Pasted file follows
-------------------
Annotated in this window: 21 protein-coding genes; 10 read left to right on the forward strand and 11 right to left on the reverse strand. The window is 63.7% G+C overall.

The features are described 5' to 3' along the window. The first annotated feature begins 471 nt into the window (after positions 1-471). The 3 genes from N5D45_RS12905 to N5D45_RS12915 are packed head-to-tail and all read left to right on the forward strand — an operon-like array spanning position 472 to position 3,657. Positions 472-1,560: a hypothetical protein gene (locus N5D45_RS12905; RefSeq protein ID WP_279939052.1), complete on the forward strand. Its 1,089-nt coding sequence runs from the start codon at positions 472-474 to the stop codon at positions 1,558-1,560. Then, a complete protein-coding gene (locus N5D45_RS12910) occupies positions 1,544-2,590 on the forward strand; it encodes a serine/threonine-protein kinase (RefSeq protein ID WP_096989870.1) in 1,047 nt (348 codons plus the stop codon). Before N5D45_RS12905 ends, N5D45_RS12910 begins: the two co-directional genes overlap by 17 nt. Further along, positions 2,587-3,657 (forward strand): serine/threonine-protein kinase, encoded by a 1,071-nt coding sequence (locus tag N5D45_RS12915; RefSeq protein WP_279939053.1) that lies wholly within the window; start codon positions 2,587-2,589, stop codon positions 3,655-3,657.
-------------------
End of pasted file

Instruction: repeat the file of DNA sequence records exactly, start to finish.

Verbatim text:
Annotated in this window: 21 protein-coding genes; 10 read left to right on the forward strand and 11 right to left on the reverse strand. The window is 63.7% G+C overall.

The features are described 5' to 3' along the window. The first annotated feature begins 471 nt into the window (after positions 1-471). The 3 genes from N5D45_RS12905 to N5D45_RS12915 are packed head-to-tail and all read left to right on the forward strand — an operon-like array spanning position 472 to position 3,657. Positions 472-1,560: a hypothetical protein gene (locus N5D45_RS12905; RefSeq protein ID WP_279939052.1), complete on the forward strand. Its 1,089-nt coding sequence runs from the start codon at positions 472-474 to the stop codon at positions 1,558-1,560. Then, a complete protein-coding gene (locus N5D45_RS12910) occupies positions 1,544-2,590 on the forward strand; it encodes a serine/threonine-protein kinase (RefSeq protein ID WP_096989870.1) in 1,047 nt (348 codons plus the stop codon). Before N5D45_RS12905 ends, N5D45_RS12910 begins: the two co-directional genes overlap by 17 nt. Further along, positions 2,587-3,657 (forward strand): serine/threonine-protein kinase, encoded by a 1,071-nt coding sequence (locus tag N5D45_RS12915; RefSeq protein WP_279939053.1) that lies wholly within the window; start codon positions 2,587-2,589, stop codon positions 3,655-3,657.